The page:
The government was initially wary of using the stations as shelters, concerned that the thousands congregating underground below the ferocious bombing would refuse to return to the surface and take up the work necessary to keep the country running. As more and more people lost their homes, the government relented and allowed people to shelter in the stations, even outfitting some with bunk beds.

      https://mashable.com/2015/11/24/london-blitz-underground/

      And a politer version on page 25 of this book, which you can find in Google Books. I’d copy and paste but Google Books is images. The key point is the government not only opposed use of subways but actually locked them in the evening, believing their use would create “passivity and defeatism’.

      The Postwar Moment: Progressive Forces in Britain, France, and the United States

      And I have not seen polls in the UK, but the ones in the US show overwhelming support for continuing the lockdowns. Lowest % I saw was in the low 60s, and that with biased wording. Others are 70s to even 90s.

      Reply
      1. Synoia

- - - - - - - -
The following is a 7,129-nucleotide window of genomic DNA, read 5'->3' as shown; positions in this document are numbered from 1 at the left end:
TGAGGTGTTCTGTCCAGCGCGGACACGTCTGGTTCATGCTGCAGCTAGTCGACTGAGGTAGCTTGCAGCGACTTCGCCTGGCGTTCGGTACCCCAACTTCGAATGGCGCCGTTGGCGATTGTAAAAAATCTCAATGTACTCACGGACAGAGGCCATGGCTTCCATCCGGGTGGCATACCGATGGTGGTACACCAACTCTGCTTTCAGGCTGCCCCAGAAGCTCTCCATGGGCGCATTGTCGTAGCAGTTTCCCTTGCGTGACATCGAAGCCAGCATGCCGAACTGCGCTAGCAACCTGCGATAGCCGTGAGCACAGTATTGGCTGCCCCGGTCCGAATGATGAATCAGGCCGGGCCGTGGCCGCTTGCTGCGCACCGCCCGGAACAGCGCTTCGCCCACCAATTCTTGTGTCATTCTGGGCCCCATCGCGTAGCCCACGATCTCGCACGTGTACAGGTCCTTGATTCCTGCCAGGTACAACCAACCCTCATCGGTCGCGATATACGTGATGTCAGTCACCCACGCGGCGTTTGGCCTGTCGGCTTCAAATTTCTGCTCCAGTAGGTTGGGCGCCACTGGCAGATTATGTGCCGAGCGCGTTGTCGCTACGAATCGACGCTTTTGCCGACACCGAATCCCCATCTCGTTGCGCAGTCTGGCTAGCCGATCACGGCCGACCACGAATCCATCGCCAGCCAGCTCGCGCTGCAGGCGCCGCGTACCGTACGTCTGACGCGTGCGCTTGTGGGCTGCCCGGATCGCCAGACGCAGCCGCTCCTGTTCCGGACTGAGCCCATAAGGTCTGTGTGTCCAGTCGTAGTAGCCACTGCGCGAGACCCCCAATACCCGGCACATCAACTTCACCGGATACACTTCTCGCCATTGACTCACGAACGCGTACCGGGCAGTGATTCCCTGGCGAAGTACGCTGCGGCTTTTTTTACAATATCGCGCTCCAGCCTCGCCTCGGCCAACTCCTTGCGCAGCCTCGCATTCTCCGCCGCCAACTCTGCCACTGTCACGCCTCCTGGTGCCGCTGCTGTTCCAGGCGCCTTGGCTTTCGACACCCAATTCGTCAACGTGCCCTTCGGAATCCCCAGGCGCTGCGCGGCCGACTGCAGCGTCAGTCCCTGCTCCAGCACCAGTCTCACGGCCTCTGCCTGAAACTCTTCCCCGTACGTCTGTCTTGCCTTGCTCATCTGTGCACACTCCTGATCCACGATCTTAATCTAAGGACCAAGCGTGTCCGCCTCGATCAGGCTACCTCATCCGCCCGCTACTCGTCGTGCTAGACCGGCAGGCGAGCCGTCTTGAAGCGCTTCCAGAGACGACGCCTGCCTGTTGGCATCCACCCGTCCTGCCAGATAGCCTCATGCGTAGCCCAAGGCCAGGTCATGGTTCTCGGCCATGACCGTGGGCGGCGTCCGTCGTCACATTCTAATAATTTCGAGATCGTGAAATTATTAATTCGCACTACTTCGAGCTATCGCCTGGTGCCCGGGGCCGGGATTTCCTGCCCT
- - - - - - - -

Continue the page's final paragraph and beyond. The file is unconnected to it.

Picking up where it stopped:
Interesting. That specific action was not presented in the history I recall. White washing by Whitehall? No never /s.

        That’s similar to WW 1 Pilots not having parachutes, because the PTB believed they’d bail out too soon.

        Reply
      2. xkeyscored

        In a ‘snap poll’, whatever that means (I suspect it means not very rigorous, randomised, corrected for whatever, etc) of 6,564 GB adults, YouGov found on 10 May:

        “The government have made some modifications to the coronavirus lockdown rules, saying that people who can’t work from home are now encouraged to go into work, and that people can now take unlimited exercise outside their homes.
        Do you support or oppose these changes?”
        Support 44%
        Oppose 43%

        and
        “The changes go too far in relaxing the rules” 46%
        “The changes don’t go far enough in relaxing the rules” 10%
        “The balance is about right” 35%